Characterization of CAL 27 and HSC-3 cell lines. DPAGT1 gene expression and association with oral squamous cell carcinoma genesis and metastasis
Rodriguez, Angel E.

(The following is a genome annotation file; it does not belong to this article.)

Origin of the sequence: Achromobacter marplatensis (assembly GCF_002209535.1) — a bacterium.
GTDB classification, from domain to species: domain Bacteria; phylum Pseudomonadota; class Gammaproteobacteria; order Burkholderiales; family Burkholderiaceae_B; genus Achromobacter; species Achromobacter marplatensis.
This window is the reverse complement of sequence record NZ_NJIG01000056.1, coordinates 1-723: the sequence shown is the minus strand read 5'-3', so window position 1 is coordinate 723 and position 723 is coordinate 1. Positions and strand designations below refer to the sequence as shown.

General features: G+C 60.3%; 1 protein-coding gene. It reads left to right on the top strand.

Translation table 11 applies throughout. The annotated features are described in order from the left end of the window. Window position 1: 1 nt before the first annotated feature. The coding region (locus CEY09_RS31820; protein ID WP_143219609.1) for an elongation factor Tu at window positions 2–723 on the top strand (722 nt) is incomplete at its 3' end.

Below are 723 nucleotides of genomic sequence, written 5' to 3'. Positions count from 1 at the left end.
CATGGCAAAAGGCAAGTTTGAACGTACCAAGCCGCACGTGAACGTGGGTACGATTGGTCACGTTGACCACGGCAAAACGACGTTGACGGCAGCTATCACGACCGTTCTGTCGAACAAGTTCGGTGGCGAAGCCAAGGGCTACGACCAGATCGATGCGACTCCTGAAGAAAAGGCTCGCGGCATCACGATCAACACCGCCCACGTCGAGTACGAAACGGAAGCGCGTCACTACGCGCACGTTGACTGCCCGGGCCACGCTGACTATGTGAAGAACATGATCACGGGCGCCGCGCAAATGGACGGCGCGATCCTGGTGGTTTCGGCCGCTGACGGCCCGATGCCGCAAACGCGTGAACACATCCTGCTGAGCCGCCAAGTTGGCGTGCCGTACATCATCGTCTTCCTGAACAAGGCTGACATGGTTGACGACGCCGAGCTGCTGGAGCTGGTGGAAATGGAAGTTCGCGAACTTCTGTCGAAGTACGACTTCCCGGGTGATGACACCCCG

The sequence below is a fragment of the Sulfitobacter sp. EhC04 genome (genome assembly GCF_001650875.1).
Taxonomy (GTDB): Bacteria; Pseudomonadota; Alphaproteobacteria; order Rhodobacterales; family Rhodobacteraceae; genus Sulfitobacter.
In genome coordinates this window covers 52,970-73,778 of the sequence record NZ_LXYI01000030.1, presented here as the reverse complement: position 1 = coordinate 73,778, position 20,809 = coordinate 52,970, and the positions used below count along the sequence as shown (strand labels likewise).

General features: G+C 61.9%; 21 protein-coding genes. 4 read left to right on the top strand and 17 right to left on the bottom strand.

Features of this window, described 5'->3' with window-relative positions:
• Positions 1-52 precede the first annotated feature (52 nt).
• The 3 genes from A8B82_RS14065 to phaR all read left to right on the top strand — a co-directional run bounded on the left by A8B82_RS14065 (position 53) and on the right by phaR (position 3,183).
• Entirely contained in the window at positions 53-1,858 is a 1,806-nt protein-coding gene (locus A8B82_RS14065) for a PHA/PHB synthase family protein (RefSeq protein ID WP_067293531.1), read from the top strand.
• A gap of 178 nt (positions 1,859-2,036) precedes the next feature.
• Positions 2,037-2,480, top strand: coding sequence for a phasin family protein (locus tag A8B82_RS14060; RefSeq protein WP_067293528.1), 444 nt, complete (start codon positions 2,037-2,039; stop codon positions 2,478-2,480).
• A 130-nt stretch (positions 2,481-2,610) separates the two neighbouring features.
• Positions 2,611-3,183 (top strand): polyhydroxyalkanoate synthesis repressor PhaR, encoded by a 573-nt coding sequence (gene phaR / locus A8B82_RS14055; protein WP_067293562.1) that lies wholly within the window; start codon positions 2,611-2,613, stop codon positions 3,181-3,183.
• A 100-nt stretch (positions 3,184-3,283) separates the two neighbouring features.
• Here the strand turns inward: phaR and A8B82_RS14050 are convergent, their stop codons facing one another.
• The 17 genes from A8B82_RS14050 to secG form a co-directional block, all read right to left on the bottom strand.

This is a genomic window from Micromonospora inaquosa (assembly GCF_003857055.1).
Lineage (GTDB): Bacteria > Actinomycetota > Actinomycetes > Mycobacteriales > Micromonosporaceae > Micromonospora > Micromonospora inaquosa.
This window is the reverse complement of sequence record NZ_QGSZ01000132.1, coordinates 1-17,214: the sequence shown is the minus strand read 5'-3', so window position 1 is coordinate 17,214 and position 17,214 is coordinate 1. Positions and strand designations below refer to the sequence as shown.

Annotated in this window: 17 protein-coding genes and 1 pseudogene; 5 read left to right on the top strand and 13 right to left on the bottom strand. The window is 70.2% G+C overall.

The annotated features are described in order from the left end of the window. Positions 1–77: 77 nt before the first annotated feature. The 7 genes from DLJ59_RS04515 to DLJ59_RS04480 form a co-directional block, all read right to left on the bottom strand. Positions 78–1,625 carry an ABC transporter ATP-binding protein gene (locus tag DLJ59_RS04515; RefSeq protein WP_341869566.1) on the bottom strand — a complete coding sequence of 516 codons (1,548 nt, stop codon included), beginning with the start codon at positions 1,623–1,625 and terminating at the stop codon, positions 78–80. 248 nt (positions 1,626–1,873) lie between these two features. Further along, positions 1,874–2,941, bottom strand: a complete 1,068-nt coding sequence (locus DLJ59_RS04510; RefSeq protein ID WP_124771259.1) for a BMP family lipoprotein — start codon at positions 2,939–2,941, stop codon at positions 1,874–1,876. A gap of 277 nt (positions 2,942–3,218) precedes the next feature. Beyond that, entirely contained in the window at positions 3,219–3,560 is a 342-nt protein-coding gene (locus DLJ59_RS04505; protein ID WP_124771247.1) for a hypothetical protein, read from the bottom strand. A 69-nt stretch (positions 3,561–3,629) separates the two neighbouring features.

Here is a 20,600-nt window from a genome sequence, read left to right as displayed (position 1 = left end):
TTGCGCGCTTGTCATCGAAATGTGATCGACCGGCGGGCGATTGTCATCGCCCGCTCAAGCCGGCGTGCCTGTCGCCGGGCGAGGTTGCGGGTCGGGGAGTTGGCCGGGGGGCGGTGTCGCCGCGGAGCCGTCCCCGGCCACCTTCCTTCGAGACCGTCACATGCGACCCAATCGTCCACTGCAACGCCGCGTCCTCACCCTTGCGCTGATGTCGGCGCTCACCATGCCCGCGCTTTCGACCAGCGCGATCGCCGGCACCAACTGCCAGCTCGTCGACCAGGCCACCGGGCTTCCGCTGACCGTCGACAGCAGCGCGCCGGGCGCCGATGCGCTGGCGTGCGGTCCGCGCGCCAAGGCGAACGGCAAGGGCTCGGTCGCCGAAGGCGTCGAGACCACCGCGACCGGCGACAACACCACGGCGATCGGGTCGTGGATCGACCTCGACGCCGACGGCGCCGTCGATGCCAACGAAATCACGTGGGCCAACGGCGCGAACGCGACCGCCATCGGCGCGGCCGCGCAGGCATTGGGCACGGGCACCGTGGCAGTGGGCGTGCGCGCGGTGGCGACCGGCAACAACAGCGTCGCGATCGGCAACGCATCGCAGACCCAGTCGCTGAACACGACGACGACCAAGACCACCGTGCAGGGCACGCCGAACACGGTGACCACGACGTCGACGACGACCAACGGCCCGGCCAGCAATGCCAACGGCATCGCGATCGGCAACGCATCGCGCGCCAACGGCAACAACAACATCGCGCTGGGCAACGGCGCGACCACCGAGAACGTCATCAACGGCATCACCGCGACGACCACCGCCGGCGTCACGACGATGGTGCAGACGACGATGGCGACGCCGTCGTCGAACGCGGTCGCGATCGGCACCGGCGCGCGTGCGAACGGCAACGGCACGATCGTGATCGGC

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Cancer, a disease of an uncontrolled cell division, growth and metastasis as a result of genetic mutations, environmental factors and host response, is affecting populations worldwide. Etiology, pathogenicity, and genetics related to cancer are not well understood, and treatment has not been as effective as scientists have expected. Continual research is being done to improve current understanding and treatments. Oral squamous cell carcinoma (OSCC) is one of the most common head and neck cancers (representing >90 % of all head and neck cancers) involving neoplasms of the oral cavity and oropharynx. OSCC is a very pernicious malignancy developed from epithelial cells. There is evidence that a key N-glycosylation gene, DPAGT1, is associated with cancer. Although N-glycosylation of proteins is involved in organ development and homeostasis of tissue, overexpression of DPAGT1 has been implicated in oral cancer initiation and metastasis. Defects in N-glycosylation underlie congenital disorders, while hyper-N-glycosylation has been shown to be a feature of many cancers. The N-glycosylation pathway directs cell adhesion and cytoskeletal dynamics by impacting the function of E-cadherin, a major epithelial cell-cell adhesion receptor. E-cadherin is a tumor suppressor responsible for the organization of multiprotein complexes named adherens junctions (AJs). In epithelial cells, stable AJs are essential for several cellular processes, including inhibition of cell proliferation, reorganization of the actin cytoskeleton, and maintenance of an epithelial phenotype. Indeed, restoration of AJs has been shown to revert cancer cells from a mesenchymal to an epithelial phenotype and to reduce invasiveness. Previous work has shown that upregulation of DPAGT1 plays a pivotal role in driving canonical WNT/β-catenin signaling (also known as canonical Wnt signaling) that represses E-cadherin adhesions and drives tumorigenic phenotypes in oral cancer. This suggests a role in coordinating balance between proliferation and adhesion by DPAGT1. To date, little is known about the molecular and cellular details underlying differences among OSCC cell lines. CAL 27 and HSC-3 are human cancer cell lines commonly used to in laboratory OSCC research. The main differences between these cell lines include capsular tumors formed by CAL27 cells in nude mouse models in contrast to non-capsular and invasive tumors formed by HSC-3 cells. The goal of this study was to characterize biochemical differences between these two cell lines for further research.